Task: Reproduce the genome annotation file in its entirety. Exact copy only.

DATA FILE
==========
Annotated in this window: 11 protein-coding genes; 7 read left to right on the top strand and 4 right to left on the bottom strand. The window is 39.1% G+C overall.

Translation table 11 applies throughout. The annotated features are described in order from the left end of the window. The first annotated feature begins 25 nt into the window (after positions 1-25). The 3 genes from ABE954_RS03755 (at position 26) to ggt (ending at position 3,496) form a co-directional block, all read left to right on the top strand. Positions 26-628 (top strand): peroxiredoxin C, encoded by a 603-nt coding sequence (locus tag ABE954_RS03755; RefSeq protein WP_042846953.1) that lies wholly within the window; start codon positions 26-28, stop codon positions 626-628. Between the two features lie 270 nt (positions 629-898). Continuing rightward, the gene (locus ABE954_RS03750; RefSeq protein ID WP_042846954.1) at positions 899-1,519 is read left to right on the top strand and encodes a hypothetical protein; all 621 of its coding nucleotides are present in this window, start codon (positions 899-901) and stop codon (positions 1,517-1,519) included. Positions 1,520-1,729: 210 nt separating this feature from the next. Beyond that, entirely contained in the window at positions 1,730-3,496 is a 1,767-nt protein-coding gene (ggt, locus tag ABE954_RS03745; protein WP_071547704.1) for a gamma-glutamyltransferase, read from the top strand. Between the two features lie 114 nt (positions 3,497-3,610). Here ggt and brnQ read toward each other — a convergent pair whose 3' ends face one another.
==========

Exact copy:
Annotated in this window: 11 protein-coding genes; 7 read left to right on the top strand and 4 right to left on the bottom strand. The window is 39.1% G+C overall.

Translation table 11 applies throughout. The annotated features are described in order from the left end of the window. The first annotated feature begins 25 nt into the window (after positions 1-25). The 3 genes from ABE954_RS03755 (at position 26) to ggt (ending at position 3,496) form a co-directional block, all read left to right on the top strand. Positions 26-628 (top strand): peroxiredoxin C, encoded by a 603-nt coding sequence (locus tag ABE954_RS03755; RefSeq protein WP_042846953.1) that lies wholly within the window; start codon positions 26-28, stop codon positions 626-628. Between the two features lie 270 nt (positions 629-898). Continuing rightward, the gene (locus ABE954_RS03750; RefSeq protein ID WP_042846954.1) at positions 899-1,519 is read left to right on the top strand and encodes a hypothetical protein; all 621 of its coding nucleotides are present in this window, start codon (positions 899-901) and stop codon (positions 1,517-1,519) included. Positions 1,520-1,729: 210 nt separating this feature from the next. Beyond that, entirely contained in the window at positions 1,730-3,496 is a 1,767-nt protein-coding gene (ggt, locus tag ABE954_RS03745; protein WP_071547704.1) for a gamma-glutamyltransferase, read from the top strand. Between the two features lie 114 nt (positions 3,497-3,610). Here ggt and brnQ read toward each other — a convergent pair whose 3' ends face one another.